Routt County extends public health order following recent COVID-19 cases in local restaurant, middle school |

Routt County extends public health order following recent COVID-19 cases in local restaurant, middle school

An employee helps a customer at Ace Hardware in Steamboat Springs in April. The Board of Routt County Commissioners voted to extend a local public health order requiring all businesses to have a mitigation plan, among other mandates, as a way of reducing the spread of COVID-19.
Derek Maiolo

STEAMBOAT SPRINGS — In a 2-1 vote Tuesday, the Routt County Board of Commissioners extended a local public health order as a way of controlling the spread of COVID-19.

The order, which remains in effect through Nov. 30, requires all businesses to have a mitigation plan to reduce the risk of viral outbreaks. It mandates the use of face coverings for all employees and customers 2 and older.

The commissioners loosened some restrictions, namely regarding gatherings or events at public and commercial spaces. Before, any gathering of more than 10 people required organizers to submit a self-certification form in addition to a mitigation protocol at least 15 days prior to the event. An amendment to the health order now allows gatherings of up to 25 people without a self-certification form.  

The extension of the public health order comes a week after three employees of a local business tested positive for COVID-19, according to local public health officials. As Routt County Public Health Medical Officer Dr. Brian Harrington explained, the county is not requiring the business to shut down because the test results came back too late to act upon. The employees already had been isolating out of precaution, according to officials, and other staff members have been self-monitoring for any symptoms they might develop.

Harrington said the protocol would have been to temporarily shut down the business if the test results had arrived earlier. If more employees test positive, it could lead to a forced closure. The county is not releasing the name of the business where the employees work.

Routt County Public Health Director Roberta Smith said the incident points the importance of reducing the wait time for COVID-19 tests. Results from the state health department have become increasingly delayed, currently with more than a four-day wait period.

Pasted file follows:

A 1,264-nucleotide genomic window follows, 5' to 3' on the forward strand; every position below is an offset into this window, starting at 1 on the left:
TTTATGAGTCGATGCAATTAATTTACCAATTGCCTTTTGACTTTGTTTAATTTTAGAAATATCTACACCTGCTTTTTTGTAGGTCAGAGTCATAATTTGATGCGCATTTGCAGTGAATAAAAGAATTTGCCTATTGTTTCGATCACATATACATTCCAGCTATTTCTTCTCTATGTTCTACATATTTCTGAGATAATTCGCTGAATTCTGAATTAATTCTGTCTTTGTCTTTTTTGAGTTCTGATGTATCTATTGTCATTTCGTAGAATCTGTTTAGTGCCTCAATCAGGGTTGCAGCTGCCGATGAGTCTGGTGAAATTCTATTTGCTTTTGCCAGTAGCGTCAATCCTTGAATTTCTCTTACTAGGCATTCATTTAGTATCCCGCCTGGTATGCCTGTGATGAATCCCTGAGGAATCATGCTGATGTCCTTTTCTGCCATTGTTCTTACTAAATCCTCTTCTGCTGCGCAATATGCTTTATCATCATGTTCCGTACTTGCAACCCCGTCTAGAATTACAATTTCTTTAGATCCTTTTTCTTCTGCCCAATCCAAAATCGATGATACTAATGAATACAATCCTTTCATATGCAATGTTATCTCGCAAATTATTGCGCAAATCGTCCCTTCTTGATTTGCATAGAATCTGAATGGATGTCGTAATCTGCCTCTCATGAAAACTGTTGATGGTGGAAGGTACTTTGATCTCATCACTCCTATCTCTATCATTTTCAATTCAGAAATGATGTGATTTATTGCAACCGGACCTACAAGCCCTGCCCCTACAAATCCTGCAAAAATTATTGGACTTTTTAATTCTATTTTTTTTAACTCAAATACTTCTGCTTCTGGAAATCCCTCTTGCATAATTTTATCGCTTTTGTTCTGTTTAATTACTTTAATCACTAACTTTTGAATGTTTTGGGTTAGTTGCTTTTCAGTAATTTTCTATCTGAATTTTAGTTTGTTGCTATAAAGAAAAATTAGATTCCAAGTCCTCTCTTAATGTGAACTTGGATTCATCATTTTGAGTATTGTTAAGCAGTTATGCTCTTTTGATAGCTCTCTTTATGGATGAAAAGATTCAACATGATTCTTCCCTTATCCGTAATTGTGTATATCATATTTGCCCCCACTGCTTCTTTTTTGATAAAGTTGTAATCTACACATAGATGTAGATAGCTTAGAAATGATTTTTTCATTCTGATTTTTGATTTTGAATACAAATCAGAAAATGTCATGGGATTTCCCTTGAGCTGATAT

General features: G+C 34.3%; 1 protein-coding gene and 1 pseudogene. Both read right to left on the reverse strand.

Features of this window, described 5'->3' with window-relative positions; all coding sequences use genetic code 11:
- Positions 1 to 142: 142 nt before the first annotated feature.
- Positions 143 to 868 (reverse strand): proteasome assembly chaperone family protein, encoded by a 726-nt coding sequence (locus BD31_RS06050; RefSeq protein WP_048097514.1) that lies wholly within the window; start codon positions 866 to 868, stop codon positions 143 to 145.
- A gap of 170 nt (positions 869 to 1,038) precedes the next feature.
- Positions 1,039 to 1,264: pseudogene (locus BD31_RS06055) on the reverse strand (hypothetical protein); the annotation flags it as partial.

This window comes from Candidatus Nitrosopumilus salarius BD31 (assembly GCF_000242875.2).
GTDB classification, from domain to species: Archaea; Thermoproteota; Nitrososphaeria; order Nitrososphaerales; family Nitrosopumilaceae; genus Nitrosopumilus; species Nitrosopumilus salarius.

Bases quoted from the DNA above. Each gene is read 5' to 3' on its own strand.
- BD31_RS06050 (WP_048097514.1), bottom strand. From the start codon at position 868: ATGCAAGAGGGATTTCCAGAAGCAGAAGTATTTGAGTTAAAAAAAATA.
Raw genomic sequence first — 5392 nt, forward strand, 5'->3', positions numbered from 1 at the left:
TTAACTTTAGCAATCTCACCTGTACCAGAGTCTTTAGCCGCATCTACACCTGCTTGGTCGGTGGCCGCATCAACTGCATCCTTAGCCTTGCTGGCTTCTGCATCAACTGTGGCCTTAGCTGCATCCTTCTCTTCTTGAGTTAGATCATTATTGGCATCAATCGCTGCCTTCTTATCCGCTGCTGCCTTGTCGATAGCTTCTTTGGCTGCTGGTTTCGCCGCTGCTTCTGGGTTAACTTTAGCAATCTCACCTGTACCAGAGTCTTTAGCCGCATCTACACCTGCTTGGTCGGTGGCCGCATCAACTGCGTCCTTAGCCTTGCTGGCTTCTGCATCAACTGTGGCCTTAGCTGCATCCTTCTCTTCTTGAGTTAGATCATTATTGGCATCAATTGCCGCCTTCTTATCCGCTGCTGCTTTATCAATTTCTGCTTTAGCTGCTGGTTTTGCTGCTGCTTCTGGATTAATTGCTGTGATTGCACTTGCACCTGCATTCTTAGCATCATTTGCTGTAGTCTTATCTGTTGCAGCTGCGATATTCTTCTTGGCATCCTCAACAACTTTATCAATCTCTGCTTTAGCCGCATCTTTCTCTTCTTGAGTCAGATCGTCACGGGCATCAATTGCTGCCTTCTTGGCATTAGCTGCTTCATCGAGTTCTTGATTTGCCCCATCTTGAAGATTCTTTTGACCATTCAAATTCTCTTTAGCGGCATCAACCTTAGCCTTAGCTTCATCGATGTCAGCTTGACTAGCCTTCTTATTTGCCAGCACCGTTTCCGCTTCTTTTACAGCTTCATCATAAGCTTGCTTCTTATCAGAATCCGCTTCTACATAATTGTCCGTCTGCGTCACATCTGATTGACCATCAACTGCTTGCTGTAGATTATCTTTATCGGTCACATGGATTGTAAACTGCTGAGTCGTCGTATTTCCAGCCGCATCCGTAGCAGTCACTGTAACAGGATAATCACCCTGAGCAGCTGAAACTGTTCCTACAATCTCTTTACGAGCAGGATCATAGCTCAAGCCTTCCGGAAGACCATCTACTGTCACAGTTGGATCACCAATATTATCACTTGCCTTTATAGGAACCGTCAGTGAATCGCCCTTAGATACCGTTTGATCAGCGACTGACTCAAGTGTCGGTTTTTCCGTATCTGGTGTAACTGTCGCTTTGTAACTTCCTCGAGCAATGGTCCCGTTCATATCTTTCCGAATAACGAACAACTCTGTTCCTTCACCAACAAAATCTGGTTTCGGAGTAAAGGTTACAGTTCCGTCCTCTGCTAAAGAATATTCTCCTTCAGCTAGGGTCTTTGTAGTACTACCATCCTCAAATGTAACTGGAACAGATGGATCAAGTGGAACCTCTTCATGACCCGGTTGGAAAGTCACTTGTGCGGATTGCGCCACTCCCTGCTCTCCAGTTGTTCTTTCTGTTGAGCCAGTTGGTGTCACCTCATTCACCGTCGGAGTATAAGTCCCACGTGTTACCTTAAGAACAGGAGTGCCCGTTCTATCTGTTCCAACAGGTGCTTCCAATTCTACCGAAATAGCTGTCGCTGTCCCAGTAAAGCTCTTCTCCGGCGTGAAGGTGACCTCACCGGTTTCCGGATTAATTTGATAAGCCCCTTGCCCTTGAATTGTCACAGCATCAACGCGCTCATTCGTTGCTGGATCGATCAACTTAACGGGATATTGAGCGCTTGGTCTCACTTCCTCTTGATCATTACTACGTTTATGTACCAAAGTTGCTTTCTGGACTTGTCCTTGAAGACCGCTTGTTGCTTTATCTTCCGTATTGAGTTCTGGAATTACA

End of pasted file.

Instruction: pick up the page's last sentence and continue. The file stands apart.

“The quicker we can get this information, the quicker we can act,” Smith said.

She added that counties across Colorado are seeing an uptick in new cases for the fall, which experts predicted months before. Schools and universities have been particular problem areas. The University of Colorado Boulder switched to remote courses last week amid a spike in cases. Around the same time, the city of Boulder also instituted a two-week stay-at-home order for 36 off-campus properties, prohibiting gatherings of any size for residents between the ages of 18 and 22.

Last week, a student at Steamboat Springs Middle School tested positive for COVID-19. Officials required more than 40 people to self-quarantine in response, and no new cases have been reported at the school since, according to Smith.

Commissioner Beth Melton supported the extension of the public health order, arguing it aligns county mandates with recommendations from the American Academy of Pediatrics and the Centers for Disease Control and Prevention. Commissioner Tim Corrigan agreed, echoing another of Melton’s points that the order helps to keep people safe and businesses open, albeit with reduced capacity.

“For economic recovery to take place, we need to first get this virus under control,” Corrigan said.

Commissioner Doug Monger opposed extending the health order, saying he does not believe it is necessary or effective.

“There’s no proof that this (public health order) got us to where we are at,” Monger said, referring to the county’s relatively low case count.

He argued that Rout County should let the state take over such matters rather than continue its own mandates. The commissioner also expressed concern over how pandemic-related restrictions have caused unintended consequences, such as mental health issues and higher suicide rates.

On Tuesday the commissioners submitted a request to the state to transition Routt County to Level 1 of the Safer-at-Home recovery phase, which would further reduce restrictions. The most notable changes would be an increase in capacity for things like personal gatherings, indoor and outdoor events, places of worship and group sports and camps.

Smith, the public health director, received confirmation Wednesday morning that the state health department had received the request, but no decision has been made.

To reach Derek Maiolo, call 970-871-4247, email or follow him on Twitter @derek_maiolo.

Support Local Journalism

Support Local Journalism

Readers around Steamboat and Routt County make the Steamboat Pilot & Today’s work possible. Your financial contribution supports our efforts to deliver quality, locally relevant journalism.

Now more than ever, your support is critical to help us keep our community informed about the evolving coronavirus pandemic and the impact it is having locally. Every contribution, however large or small, will make a difference.

Each donation will be used exclusively for the development and creation of increased news coverage.